BBC reported today on the latest in a series of sustained, high-profile cyber attacks. The alleged attacks against NATO are merely part of the daily grind for nations and large international organizations (IOs). Presidential campaigns, government agencies, and IOs are in a perpetual game of cat and mouse with hackers of many different stripes, from professional thieves to military adversaries to script kiddies. What’s interesting to me is that this feature piece at BBC doesn’t appear to have an incident that makes it newsworthy. I was more interested by the story on Kyrgyzstan’s purported suspension of US access to a military base. The AP story compared aid offers by Russian and American ministries, but I wonder what other sources of influence might have been brought to bear on Kyrgyzstan.
From the BBC story on NATO security…
Nato officials have told the BBC their computers are under constant attack from organisations and individuals bent on trying to hack into their secrets.
The attacks keep coming despite the establishment of a co-ordinated cyber defence policy with a quick-reaction cyber team on permanent standby.
The cyber defence policy was set up after a wave of cyber attacks on Nato member Estonia in 2007, and more recent attacks on Georgia – so what are they defending against and how do they do it…?
UPDATE: Google News has started to carry reports about the potential role of cyber attacks in Kyrgyzstan’s decision. Stories (e.g., Wired) have mostly fingered private Russian efforts, not official government hackers.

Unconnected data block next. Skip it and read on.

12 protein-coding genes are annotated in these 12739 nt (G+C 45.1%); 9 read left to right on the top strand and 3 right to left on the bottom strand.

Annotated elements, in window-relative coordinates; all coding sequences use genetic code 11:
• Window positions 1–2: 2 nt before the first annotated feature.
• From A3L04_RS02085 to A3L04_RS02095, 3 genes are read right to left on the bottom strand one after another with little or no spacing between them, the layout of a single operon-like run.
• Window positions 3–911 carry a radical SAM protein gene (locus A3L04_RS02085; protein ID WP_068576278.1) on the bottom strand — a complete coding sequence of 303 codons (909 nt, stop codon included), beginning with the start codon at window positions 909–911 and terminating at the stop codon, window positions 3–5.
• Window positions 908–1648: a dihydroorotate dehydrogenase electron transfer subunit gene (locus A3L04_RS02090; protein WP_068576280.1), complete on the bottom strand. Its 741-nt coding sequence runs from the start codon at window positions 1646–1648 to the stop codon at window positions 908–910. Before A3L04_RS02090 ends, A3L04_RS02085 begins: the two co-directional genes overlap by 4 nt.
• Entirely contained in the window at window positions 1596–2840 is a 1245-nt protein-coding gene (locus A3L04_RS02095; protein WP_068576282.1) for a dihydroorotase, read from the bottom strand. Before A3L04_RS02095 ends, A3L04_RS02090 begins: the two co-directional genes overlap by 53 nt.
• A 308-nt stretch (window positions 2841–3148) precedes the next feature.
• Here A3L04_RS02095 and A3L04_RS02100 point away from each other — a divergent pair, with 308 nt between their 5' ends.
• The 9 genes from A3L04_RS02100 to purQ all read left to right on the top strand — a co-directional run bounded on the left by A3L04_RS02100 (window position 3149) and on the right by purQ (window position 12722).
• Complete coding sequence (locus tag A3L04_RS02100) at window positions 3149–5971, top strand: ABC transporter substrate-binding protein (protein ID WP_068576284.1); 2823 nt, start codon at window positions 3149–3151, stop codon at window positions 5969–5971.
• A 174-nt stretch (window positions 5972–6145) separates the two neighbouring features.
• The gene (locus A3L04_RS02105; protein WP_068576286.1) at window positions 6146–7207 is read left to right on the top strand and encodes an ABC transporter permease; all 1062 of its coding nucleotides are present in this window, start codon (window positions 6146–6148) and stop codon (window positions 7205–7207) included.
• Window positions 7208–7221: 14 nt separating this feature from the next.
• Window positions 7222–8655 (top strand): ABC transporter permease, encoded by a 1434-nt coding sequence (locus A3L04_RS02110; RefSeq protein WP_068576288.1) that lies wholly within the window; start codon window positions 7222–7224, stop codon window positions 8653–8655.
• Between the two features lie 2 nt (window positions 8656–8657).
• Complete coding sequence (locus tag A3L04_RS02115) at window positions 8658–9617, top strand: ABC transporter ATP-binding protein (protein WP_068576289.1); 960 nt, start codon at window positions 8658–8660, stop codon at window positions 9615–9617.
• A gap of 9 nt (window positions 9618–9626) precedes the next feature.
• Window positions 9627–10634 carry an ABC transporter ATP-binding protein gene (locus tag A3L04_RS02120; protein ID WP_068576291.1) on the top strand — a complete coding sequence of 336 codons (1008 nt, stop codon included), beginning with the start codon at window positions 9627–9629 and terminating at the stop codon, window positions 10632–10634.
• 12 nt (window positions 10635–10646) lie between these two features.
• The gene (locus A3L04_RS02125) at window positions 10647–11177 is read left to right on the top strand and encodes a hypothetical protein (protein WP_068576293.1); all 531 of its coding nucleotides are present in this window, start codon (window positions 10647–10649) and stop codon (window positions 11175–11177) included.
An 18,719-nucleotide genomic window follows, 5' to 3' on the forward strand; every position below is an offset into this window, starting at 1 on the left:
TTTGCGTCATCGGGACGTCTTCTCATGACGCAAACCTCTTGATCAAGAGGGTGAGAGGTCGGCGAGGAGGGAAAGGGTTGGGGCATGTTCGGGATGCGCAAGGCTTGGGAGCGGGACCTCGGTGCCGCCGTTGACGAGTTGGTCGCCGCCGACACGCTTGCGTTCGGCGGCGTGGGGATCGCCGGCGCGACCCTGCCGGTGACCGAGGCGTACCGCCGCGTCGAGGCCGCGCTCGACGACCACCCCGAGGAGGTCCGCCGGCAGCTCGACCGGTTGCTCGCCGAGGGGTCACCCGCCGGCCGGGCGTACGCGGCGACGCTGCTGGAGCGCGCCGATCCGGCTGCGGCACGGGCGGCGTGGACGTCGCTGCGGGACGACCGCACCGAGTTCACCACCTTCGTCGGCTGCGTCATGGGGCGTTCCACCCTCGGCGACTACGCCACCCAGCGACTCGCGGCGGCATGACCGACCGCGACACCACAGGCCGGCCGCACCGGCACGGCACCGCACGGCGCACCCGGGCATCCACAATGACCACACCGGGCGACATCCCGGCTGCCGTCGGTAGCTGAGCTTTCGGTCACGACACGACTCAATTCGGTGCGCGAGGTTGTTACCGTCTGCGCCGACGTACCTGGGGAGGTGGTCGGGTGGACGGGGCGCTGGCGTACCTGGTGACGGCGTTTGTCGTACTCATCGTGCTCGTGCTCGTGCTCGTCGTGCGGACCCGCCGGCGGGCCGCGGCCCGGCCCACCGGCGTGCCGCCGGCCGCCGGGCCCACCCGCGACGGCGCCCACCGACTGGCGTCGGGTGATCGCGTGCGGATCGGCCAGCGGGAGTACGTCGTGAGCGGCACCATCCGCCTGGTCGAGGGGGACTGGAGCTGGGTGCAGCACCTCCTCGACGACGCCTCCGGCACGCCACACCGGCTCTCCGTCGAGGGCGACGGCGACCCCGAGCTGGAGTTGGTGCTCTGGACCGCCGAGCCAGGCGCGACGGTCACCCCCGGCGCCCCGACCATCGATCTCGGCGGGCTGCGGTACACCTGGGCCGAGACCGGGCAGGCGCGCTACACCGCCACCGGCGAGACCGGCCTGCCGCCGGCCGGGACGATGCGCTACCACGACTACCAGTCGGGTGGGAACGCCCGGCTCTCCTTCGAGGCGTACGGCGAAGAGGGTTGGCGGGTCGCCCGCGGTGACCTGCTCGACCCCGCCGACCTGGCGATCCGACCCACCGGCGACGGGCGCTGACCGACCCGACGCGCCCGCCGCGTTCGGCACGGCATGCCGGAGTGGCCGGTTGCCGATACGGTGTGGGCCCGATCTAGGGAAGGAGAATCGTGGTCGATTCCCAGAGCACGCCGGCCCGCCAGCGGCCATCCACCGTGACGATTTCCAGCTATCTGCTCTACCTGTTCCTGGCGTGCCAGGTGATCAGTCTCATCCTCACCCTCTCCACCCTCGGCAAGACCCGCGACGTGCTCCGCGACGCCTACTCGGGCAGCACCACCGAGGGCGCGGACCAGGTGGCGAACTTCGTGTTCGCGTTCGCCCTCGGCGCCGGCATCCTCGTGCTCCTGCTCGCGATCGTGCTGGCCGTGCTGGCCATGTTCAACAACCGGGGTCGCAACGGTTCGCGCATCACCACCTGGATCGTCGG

The base has also been something of a domestic political issue in Kyrgyzstan. In 2006, an Air Force guard shot and killed a local truck driver outside one of the gates; the Kyrgyz government has complained about emergency fuel dumping by U.S. warplanes.
So is the hidden hand of the Kremlin behind this, as some have suggested? Bakiyev made the announcement right after his government accepted a large aid package from the Kremlin worth around $1.7 billion, along with a write-off of Kyrgyz debt. What’s more, Kyrgyz Internet service providers were recently targeted by a major denial-of-service attack that some suspect was directed by Russian “cyber militias.”
David Trilling and Deirdre Tynan of Eurasianet have an excellent roundup of the situation from Bishkek. They quote Azamat Temirkulov, a political scientist at the American University of Central Asia, who notes a pattern of brinksmanship in U.S.-Kyrgyz negotiations. “He [Bakiyev] said it will happen, but he didn’t say when,” Temirkulov said. “The last time when there was talk [about closing the base], the Kyrgyz government said ’yes, it will happen,’ but never specified when.”
Temirkulov also raises a bigger question: Why would Russia encourage Kyrgyzstan to pull the welcome mat? After all, the Kremlin is not interested in having Afghanistan turn into a base for militant Islam in Central Asia. Said Temirkulov: “I don’t know why Russia would be interested in the closure of this base, because Russia is also interested in [promoting] security in Afghanistan.”